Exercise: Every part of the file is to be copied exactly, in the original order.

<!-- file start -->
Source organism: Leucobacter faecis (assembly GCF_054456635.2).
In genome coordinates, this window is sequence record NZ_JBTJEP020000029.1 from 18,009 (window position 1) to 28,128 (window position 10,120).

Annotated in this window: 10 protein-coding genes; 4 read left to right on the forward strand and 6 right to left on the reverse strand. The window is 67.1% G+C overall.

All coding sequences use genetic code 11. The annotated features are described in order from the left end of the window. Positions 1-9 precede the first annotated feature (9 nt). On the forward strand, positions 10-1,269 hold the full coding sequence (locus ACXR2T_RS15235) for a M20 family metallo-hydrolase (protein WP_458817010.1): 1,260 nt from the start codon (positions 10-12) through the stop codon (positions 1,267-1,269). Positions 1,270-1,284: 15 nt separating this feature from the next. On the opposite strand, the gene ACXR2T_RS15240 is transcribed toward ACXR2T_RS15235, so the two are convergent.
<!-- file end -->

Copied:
Source organism: Leucobacter faecis (assembly GCF_054456635.2).
In genome coordinates, this window is sequence record NZ_JBTJEP020000029.1 from 18,009 (window position 1) to 28,128 (window position 10,120).

Annotated in this window: 10 protein-coding genes; 4 read left to right on the forward strand and 6 right to left on the reverse strand. The window is 67.1% G+C overall.

All coding sequences use genetic code 11. The annotated features are described in order from the left end of the window. Positions 1-9 precede the first annotated feature (9 nt). On the forward strand, positions 10-1,269 hold the full coding sequence (locus ACXR2T_RS15235) for a M20 family metallo-hydrolase (protein WP_458817010.1): 1,260 nt from the start codon (positions 10-12) through the stop codon (positions 1,267-1,269). Positions 1,270-1,284: 15 nt separating this feature from the next. On the opposite strand, the gene ACXR2T_RS15240 is transcribed toward ACXR2T_RS15235, so the two are convergent.